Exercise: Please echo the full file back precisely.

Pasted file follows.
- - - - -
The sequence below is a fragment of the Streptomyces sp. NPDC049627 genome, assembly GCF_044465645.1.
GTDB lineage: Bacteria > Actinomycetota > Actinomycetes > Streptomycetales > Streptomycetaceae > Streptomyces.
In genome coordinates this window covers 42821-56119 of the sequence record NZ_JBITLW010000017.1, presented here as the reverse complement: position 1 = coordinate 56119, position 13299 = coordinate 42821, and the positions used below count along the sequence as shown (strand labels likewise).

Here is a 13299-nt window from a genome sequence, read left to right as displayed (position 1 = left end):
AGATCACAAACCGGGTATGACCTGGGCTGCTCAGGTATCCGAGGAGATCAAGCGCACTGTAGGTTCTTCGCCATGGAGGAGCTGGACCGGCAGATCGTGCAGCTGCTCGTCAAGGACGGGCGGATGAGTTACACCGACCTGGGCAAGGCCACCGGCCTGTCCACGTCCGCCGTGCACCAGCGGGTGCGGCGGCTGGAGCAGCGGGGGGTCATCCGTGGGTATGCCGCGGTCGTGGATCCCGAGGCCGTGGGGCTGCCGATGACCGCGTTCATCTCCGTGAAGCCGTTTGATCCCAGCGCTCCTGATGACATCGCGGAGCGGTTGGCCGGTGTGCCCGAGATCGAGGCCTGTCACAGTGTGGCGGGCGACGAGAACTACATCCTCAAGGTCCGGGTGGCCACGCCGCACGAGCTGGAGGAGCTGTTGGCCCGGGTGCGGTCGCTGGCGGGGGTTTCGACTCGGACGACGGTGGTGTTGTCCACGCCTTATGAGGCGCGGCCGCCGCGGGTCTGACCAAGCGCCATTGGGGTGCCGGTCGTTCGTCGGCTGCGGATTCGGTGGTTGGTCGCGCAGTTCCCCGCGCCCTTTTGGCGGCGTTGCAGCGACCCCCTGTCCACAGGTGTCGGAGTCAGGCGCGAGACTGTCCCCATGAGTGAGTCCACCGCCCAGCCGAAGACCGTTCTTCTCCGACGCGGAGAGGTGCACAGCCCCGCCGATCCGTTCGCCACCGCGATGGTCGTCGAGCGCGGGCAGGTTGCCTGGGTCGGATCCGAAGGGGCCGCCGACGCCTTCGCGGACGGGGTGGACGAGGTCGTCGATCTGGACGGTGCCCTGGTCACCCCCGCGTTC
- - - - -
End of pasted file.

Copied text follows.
The sequence below is a fragment of the Streptomyces sp. NPDC049627 genome, assembly GCF_044465645.1.
GTDB lineage: Bacteria > Actinomycetota > Actinomycetes > Streptomycetales > Streptomycetaceae > Streptomyces.
In genome coordinates this window covers 42821-56119 of the sequence record NZ_JBITLW010000017.1, presented here as the reverse complement: position 1 = coordinate 56119, position 13299 = coordinate 42821, and the positions used below count along the sequence as shown (strand labels likewise).

Here is a 13299-nt window from a genome sequence, read left to right as displayed (position 1 = left end):
AGATCACAAACCGGGTATGACCTGGGCTGCTCAGGTATCCGAGGAGATCAAGCGCACTGTAGGTTCTTCGCCATGGAGGAGCTGGACCGGCAGATCGTGCAGCTGCTCGTCAAGGACGGGCGGATGAGTTACACCGACCTGGGCAAGGCCACCGGCCTGTCCACGTCCGCCGTGCACCAGCGGGTGCGGCGGCTGGAGCAGCGGGGGGTCATCCGTGGGTATGCCGCGGTCGTGGATCCCGAGGCCGTGGGGCTGCCGATGACCGCGTTCATCTCCGTGAAGCCGTTTGATCCCAGCGCTCCTGATGACATCGCGGAGCGGTTGGCCGGTGTGCCCGAGATCGAGGCCTGTCACAGTGTGGCGGGCGACGAGAACTACATCCTCAAGGTCCGGGTGGCCACGCCGCACGAGCTGGAGGAGCTGTTGGCCCGGGTGCGGTCGCTGGCGGGGGTTTCGACTCGGACGACGGTGGTGTTGTCCACGCCTTATGAGGCGCGGCCGCCGCGGGTCTGACCAAGCGCCATTGGGGTGCCGGTCGTTCGTCGGCTGCGGATTCGGTGGTTGGTCGCGCAGTTCCCCGCGCCCTTTTGGCGGCGTTGCAGCGACCCCCTGTCCACAGGTGTCGGAGTCAGGCGCGAGACTGTCCCCATGAGTGAGTCCACCGCCCAGCCGAAGACCGTTCTTCTCCGACGCGGAGAGGTGCACAGCCCCGCCGATCCGTTCGCCACCGCGATGGTCGTCGAGCGCGGGCAGGTTGCCTGGGTCGGATCCGAAGGGGCCGCCGACGCCTTCGCGGACGGGGTGGACGAGGTCGTCGATCTGGACGGTGCCCTGGTCACCCCCGCGTTC